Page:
the Strait of Hormuz, the entrance to the Persian Gulf) thirteen Iranian armed speedboats sought to interfere with several American warships entering the Persian Gulf. The American ships sent signals to Iranian boats to get out of the way or else. Eleven of the speedboats heeded the message but two did not. Nearby American ships opened fire with 12.7mm machine-guns. Several dozen warning shots landed near the two Iranian speedboats before the boats turned away to join the other eleven. The navy videoed the incident and later released the video to the public while the Iranians were still describing the incident as an example of American aggression.
May 9, 2021: In southern Iraq (Karbala province) Iranian agents assassinated Ihab Jawad al Wazni, a prominent Shia leader of the growing anti-corruption and anti-Iran movement in Iraq. Wazni also organized mass demonstrations against Iranian influence in Iraq. Iran was warned that if they had Wazni killed, as Iran has already done to other prominent anti-Iran Iraqis, there would be consequence. By the end of day, the Iranian consulate in Karbala (where major Shia religious shrines are) was surrounded by angry Iraqis and access to the consulate blocked.
In northwest Yemen, Shia rebels launched another cruise missile, actually an explosives laden UAV (Unmanned Aerial Vehicles), into southwest Saudi Arabia. The rebels claimed this cruise missile was programmed to attack the
King Khalid Air Base, which is about 200 kilometers from the Yemen border. This cruise missile/UAV was intercepted and destroyed before it could reach the airbase. The Shia rebels insisted the UAV hit its target but whenever that happens, which is rarely, there is suddenly a lot of chatter on the Internet, often accompanied by cellphone photos, from local witnesses.
Saudi Arabia has a growing problem with Iranian UAVs used as cruise missiles. For several years Iran has been smuggling in UAV components to northern Yemen. Unfortunately for the Saudis the home province of the Shia rebels is in northwest Yemen along the Saudi border. That border is 1,800 kilometers long although only about a hundred kilometers is controlled by the Shia rebels. Even before the civil war the Saudis suffered cross-border raids by the Yemeni Shia. Those attacks increased after 2015, with the addition of Iranian rockets and missiles. By 2019 Iranian UAVs and cruise missiles were used against Saudi economic and military targets farther from the border. The Saudis were prepared for the ballistic missiles and long-range rockets and used their Patriot AMD (anti-missile defense) systems to stop the rockets and missiles headed for a populated area or an economic or military target. The Iranian UAVs and small cruise missiles were harder to detect and shoot down. The Iranians noted that and ordered the Shia rebels it increase the number of attacks into Saudi Arabia. These attacks have been a lot more frequent in 2021.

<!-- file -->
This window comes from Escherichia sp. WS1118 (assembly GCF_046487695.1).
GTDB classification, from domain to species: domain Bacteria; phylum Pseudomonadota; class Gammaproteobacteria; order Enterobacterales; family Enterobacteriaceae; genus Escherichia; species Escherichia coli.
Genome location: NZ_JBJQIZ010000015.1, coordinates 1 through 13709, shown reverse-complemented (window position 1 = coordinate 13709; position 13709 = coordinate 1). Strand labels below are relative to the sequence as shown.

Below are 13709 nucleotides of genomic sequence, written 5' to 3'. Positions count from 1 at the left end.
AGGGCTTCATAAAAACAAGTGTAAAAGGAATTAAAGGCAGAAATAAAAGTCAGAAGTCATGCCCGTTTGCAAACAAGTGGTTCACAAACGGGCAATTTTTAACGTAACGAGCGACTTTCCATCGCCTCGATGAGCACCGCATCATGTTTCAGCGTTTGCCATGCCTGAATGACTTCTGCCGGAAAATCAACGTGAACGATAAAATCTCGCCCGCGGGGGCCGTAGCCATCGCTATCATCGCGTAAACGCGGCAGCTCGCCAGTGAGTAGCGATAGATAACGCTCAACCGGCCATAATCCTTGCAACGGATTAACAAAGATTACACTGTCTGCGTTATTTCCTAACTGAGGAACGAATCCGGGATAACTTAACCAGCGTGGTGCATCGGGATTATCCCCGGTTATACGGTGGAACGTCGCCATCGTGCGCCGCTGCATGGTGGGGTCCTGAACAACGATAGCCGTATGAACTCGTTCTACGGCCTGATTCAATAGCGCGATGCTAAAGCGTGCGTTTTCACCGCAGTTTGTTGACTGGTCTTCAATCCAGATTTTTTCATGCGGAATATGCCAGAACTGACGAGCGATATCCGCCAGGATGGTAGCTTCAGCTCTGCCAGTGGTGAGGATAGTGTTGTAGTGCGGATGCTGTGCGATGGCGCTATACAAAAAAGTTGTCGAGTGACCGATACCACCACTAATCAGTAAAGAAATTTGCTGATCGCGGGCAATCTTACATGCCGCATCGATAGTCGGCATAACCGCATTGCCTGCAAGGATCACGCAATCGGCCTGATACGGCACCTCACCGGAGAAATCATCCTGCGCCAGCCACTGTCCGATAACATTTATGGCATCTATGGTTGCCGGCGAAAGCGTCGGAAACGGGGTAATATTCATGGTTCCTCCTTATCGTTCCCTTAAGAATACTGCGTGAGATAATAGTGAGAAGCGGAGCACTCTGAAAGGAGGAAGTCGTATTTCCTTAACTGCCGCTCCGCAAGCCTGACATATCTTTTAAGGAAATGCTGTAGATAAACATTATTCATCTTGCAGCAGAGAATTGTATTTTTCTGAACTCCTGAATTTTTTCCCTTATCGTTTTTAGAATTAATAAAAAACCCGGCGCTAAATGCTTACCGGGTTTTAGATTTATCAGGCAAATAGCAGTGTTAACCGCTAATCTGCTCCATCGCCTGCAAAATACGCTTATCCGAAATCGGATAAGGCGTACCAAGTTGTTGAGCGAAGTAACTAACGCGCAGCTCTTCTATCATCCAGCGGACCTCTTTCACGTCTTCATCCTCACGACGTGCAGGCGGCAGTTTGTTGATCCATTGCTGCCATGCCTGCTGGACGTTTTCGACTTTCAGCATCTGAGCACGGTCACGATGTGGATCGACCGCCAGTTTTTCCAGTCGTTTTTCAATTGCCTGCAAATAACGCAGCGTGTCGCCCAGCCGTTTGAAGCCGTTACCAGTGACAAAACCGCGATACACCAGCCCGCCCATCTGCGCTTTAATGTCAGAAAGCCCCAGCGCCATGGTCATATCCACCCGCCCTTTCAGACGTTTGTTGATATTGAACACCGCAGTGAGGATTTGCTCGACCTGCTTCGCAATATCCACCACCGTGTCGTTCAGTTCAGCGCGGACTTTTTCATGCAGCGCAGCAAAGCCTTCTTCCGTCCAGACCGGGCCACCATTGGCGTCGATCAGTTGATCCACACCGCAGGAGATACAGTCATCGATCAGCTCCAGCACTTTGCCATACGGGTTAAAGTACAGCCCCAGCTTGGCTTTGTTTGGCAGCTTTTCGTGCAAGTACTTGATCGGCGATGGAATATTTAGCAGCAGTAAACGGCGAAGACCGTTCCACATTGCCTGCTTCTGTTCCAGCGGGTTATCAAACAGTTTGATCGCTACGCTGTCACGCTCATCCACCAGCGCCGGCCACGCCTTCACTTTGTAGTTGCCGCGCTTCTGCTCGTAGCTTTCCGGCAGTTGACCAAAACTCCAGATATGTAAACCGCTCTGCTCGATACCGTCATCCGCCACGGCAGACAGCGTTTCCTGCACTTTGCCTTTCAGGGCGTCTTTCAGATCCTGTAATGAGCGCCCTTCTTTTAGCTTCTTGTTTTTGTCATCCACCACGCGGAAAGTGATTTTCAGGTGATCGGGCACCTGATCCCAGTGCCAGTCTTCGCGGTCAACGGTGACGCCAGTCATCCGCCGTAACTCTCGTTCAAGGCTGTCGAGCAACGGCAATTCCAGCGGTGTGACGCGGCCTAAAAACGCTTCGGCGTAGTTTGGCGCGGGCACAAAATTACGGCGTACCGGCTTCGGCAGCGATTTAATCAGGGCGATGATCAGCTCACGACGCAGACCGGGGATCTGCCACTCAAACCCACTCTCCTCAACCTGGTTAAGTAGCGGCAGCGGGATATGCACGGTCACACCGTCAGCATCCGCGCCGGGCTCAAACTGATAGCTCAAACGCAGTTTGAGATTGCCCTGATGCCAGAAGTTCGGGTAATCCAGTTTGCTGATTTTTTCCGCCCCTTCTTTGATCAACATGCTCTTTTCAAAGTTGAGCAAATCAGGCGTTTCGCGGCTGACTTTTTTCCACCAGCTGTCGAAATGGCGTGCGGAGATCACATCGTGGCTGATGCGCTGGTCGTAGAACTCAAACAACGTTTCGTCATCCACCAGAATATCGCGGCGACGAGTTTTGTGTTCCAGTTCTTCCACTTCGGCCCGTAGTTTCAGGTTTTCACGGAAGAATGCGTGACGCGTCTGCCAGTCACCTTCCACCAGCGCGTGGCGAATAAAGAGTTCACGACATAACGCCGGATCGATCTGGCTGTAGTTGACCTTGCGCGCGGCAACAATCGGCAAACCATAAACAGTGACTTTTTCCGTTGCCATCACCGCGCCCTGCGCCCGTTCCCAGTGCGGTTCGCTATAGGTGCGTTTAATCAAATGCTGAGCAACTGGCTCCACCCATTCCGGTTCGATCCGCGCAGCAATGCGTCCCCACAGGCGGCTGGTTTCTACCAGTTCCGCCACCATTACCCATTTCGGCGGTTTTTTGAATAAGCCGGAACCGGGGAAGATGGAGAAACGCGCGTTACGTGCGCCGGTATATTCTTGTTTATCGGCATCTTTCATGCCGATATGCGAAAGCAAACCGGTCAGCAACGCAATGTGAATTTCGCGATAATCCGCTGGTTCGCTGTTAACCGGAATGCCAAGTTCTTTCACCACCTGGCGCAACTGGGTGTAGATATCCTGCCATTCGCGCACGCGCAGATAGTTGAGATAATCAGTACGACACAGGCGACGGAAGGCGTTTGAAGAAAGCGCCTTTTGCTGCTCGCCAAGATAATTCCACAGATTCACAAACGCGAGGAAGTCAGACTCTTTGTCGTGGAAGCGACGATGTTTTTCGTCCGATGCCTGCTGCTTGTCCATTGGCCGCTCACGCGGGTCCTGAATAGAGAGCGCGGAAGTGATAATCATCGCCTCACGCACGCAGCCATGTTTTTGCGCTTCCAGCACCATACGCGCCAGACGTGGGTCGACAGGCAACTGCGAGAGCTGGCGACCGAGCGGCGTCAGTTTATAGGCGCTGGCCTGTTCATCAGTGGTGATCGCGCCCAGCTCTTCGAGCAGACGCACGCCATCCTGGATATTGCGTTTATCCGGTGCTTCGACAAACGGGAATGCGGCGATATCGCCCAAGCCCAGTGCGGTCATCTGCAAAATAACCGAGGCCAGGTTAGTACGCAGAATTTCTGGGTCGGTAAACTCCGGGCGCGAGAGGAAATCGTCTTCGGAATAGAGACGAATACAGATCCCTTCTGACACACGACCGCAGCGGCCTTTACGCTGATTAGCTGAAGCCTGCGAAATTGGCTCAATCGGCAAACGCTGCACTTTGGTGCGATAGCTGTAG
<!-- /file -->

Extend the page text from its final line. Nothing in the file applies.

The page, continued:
The Saudis adopted older Israeli tactics against the UAVs, which were carrying explosives on a one-way mission using GPS to guide them along a programmed course to a specific target. These improvised cruise missiles were smaller, slower and flying lower than the original American cruise missiles that used a small jet engine and, before GPS became available in the 1990s, less accurate but effective guidance systems. The Iranian UAV/cruise missiles cost a tenth of what conventional cruise missile does and are easier to smuggle into Yemen and assemble locally for a single one-way mission. These UAVs were more prone to failure and some were found on both sides of the border after they crashed. But most of them worked and the Saudis turned to their American advisors for ideas. Radars that could detect the low/slow UAVs were easier and cheaper to obtain that methods for destroying them. The Saudis have apparently been using air-to-air missiles fired by their F-15 jet fighters. The Saudis are seeking a cheaper solution and Israel, their new unofficial ally, has may such solutions.
May 8, 2021: China joined the United States and Western Europe in refusing to contribute to the nearly half trillion-dollar cost of rebuilding the Syrian economy. Not as long as the Iran-backed Assad government is still running things. China claims it agrees that the Assads are an obstacle, and not because the Assads are ruthless dictators. China is more concerned about how long it will take to reunite and pacify Syria. China also believes several thousand Chinese Uighur Islamic terrorists are trapped in northwest Syria where the most of the remaining Islamic terrorists are cornered and no one can agree on how to deal with this. While China recently signed a 25-year economic cooperation with Iran, that deal is contingent on Iran keeping its own restive population under control and being able to defy Western anti-smuggling efforts. Iran is as much risk as China will deal with in the Middle East.
May 7, 2021: In Gaza a spokesman for Islamic Jihad confirmed what had long been known, that Islamic Jihad relies on Iran for weapons and cash to survive and agrees with Iran that Israel must be destroyed. The larger